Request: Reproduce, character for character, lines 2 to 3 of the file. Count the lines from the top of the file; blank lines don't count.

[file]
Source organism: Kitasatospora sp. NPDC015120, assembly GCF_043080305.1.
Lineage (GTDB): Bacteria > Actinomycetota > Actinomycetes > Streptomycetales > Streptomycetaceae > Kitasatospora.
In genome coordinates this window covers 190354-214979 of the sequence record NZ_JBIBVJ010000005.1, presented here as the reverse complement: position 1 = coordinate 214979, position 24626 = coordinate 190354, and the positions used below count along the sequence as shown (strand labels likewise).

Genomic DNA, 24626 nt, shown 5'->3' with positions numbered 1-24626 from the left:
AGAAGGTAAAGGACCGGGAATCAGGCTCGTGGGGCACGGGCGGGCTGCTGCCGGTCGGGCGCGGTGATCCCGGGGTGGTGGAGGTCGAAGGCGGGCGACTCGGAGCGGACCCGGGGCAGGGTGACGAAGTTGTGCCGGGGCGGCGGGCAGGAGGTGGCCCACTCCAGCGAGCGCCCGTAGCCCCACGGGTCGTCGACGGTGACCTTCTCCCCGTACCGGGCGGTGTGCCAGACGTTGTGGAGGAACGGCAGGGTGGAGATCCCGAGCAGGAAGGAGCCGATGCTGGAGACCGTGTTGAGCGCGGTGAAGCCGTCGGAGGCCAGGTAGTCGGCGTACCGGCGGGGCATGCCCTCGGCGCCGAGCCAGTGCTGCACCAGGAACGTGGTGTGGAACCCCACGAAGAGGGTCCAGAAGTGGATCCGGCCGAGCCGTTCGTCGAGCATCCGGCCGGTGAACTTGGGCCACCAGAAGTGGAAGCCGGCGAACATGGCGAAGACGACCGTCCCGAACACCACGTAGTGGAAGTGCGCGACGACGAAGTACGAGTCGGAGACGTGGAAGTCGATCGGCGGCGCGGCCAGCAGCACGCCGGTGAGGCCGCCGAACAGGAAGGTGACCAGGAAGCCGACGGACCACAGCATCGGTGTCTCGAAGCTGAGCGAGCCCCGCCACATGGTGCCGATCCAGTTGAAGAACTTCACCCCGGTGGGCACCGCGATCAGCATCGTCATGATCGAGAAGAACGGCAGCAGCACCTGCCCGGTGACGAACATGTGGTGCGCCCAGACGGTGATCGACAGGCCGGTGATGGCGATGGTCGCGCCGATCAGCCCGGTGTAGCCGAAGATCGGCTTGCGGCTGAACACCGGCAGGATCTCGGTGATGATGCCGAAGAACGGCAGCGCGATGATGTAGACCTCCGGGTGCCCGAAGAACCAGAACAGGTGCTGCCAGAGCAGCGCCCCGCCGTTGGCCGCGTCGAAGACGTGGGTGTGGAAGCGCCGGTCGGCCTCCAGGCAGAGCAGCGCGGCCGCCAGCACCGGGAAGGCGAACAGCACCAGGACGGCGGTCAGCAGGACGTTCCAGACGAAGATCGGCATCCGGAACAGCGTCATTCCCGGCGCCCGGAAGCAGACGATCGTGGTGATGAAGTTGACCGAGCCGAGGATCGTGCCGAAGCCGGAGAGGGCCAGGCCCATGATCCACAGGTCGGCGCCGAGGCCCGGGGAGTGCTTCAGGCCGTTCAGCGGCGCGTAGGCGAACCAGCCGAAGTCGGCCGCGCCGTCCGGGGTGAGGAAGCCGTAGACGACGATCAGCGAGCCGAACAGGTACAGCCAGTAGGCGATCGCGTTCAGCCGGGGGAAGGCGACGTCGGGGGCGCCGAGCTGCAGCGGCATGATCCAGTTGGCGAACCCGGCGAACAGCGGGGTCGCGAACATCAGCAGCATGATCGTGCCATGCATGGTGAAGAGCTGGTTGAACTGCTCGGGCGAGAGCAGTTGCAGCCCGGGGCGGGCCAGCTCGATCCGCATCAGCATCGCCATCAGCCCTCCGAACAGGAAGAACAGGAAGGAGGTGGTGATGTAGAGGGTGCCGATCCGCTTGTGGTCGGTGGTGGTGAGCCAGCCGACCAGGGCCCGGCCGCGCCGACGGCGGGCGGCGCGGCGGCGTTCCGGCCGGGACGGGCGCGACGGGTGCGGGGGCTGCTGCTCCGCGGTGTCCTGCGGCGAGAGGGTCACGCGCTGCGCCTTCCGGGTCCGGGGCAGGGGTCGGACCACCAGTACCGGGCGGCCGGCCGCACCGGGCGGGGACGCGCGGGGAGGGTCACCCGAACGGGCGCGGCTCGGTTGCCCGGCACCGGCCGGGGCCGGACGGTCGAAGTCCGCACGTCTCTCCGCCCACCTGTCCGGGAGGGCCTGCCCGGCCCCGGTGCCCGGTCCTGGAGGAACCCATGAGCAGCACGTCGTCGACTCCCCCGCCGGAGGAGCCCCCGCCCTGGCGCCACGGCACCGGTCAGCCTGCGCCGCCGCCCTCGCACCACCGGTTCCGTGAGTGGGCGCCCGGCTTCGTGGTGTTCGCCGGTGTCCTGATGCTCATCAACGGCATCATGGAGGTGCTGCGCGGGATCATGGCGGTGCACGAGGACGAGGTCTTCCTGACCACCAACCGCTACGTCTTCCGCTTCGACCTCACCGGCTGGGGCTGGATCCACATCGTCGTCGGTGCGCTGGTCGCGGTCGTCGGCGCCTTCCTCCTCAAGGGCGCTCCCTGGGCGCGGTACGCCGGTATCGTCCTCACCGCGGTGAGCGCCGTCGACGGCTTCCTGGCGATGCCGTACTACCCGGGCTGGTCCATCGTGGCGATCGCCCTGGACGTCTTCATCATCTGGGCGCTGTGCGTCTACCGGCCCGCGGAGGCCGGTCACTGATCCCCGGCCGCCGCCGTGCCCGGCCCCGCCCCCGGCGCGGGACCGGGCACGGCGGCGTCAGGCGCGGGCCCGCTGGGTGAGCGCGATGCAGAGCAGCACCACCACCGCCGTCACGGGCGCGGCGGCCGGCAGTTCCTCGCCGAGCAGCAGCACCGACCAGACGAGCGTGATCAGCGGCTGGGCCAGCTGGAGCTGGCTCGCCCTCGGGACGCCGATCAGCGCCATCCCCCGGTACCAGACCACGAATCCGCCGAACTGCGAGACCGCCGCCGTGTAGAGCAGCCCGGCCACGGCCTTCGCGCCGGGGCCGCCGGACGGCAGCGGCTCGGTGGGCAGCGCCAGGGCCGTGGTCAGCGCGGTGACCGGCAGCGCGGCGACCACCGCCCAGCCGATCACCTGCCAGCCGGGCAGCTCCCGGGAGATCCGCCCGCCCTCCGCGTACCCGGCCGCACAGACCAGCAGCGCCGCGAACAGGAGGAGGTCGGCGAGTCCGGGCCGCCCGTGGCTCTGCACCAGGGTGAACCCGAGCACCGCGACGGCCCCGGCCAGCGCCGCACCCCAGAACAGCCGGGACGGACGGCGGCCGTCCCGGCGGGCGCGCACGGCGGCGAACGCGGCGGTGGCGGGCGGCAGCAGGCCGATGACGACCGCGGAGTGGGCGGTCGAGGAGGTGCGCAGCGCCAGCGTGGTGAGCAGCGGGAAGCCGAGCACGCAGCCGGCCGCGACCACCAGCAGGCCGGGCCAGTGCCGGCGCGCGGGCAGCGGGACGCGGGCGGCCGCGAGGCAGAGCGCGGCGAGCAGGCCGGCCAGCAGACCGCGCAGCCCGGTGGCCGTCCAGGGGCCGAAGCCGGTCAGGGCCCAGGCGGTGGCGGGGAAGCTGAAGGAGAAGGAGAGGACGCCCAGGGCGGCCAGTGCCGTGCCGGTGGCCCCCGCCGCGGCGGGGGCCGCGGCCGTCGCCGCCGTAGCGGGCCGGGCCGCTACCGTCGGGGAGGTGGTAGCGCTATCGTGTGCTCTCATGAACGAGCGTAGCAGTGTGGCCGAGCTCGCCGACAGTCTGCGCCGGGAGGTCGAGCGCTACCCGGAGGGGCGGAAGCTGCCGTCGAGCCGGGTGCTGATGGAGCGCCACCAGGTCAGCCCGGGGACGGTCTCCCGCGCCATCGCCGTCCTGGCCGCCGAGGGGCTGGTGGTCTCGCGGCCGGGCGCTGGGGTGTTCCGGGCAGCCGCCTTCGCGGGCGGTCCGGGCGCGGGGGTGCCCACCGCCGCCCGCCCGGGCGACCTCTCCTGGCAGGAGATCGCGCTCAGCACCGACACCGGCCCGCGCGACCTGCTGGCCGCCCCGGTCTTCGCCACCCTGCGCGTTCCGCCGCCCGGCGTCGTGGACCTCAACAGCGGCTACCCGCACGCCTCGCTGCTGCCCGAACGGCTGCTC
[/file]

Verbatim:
Lineage (GTDB): Bacteria > Actinomycetota > Actinomycetes > Streptomycetales > Streptomycetaceae > Kitasatospora.
In genome coordinates this window covers 190354-214979 of the sequence record NZ_JBIBVJ010000005.1, presented here as the reverse complement: position 1 = coordinate 214979, position 24626 = coordinate 190354, and the positions used below count along the sequence as shown (strand labels likewise).